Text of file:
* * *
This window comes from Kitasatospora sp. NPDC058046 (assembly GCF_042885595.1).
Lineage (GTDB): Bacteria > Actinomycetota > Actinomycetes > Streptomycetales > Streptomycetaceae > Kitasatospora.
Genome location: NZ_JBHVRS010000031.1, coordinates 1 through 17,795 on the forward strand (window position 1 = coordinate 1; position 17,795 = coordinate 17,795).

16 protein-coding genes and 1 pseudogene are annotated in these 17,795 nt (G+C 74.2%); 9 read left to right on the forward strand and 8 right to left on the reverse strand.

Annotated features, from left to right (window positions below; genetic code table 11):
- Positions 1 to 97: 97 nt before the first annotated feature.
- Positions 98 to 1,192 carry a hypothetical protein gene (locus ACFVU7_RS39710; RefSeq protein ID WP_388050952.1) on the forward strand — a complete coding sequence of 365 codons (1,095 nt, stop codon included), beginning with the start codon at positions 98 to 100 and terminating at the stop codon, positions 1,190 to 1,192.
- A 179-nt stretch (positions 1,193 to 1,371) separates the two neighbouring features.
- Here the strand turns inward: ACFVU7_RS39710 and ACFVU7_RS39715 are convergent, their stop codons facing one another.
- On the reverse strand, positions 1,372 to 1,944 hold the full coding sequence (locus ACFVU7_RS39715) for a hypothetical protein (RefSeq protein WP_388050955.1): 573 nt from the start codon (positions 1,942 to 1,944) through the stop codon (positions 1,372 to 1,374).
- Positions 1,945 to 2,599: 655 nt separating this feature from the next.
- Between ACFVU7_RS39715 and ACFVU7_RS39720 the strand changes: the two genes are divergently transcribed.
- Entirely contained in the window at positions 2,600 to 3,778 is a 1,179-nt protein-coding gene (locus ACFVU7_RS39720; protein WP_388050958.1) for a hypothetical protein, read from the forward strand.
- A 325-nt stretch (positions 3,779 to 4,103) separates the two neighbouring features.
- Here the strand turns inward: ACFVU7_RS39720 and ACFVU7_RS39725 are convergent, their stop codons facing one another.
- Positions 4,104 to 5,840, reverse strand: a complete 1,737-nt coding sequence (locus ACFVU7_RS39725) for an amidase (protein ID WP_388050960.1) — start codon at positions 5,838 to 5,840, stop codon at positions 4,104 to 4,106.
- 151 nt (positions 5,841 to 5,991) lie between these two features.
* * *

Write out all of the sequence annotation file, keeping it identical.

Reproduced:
This window comes from Kitasatospora sp. NPDC058046 (assembly GCF_042885595.1).
Lineage (GTDB): Bacteria > Actinomycetota > Actinomycetes > Streptomycetales > Streptomycetaceae > Kitasatospora.
Genome location: NZ_JBHVRS010000031.1, coordinates 1 through 17,795 on the forward strand (window position 1 = coordinate 1; position 17,795 = coordinate 17,795).

16 protein-coding genes and 1 pseudogene are annotated in these 17,795 nt (G+C 74.2%); 9 read left to right on the forward strand and 8 right to left on the reverse strand.

Annotated features, from left to right (window positions below; genetic code table 11):
- Positions 1 to 97: 97 nt before the first annotated feature.
- Positions 98 to 1,192 carry a hypothetical protein gene (locus ACFVU7_RS39710; RefSeq protein ID WP_388050952.1) on the forward strand — a complete coding sequence of 365 codons (1,095 nt, stop codon included), beginning with the start codon at positions 98 to 100 and terminating at the stop codon, positions 1,190 to 1,192.
- A 179-nt stretch (positions 1,193 to 1,371) separates the two neighbouring features.
- Here the strand turns inward: ACFVU7_RS39710 and ACFVU7_RS39715 are convergent, their stop codons facing one another.
- On the reverse strand, positions 1,372 to 1,944 hold the full coding sequence (locus ACFVU7_RS39715) for a hypothetical protein (RefSeq protein WP_388050955.1): 573 nt from the start codon (positions 1,942 to 1,944) through the stop codon (positions 1,372 to 1,374).
- Positions 1,945 to 2,599: 655 nt separating this feature from the next.
- Between ACFVU7_RS39715 and ACFVU7_RS39720 the strand changes: the two genes are divergently transcribed.
- Entirely contained in the window at positions 2,600 to 3,778 is a 1,179-nt protein-coding gene (locus ACFVU7_RS39720; protein WP_388050958.1) for a hypothetical protein, read from the forward strand.
- A 325-nt stretch (positions 3,779 to 4,103) separates the two neighbouring features.
- Here the strand turns inward: ACFVU7_RS39720 and ACFVU7_RS39725 are convergent, their stop codons facing one another.
- Positions 4,104 to 5,840, reverse strand: a complete 1,737-nt coding sequence (locus ACFVU7_RS39725) for an amidase (protein ID WP_388050960.1) — start codon at positions 5,838 to 5,840, stop codon at positions 4,104 to 4,106.
- 151 nt (positions 5,841 to 5,991) lie between these two features.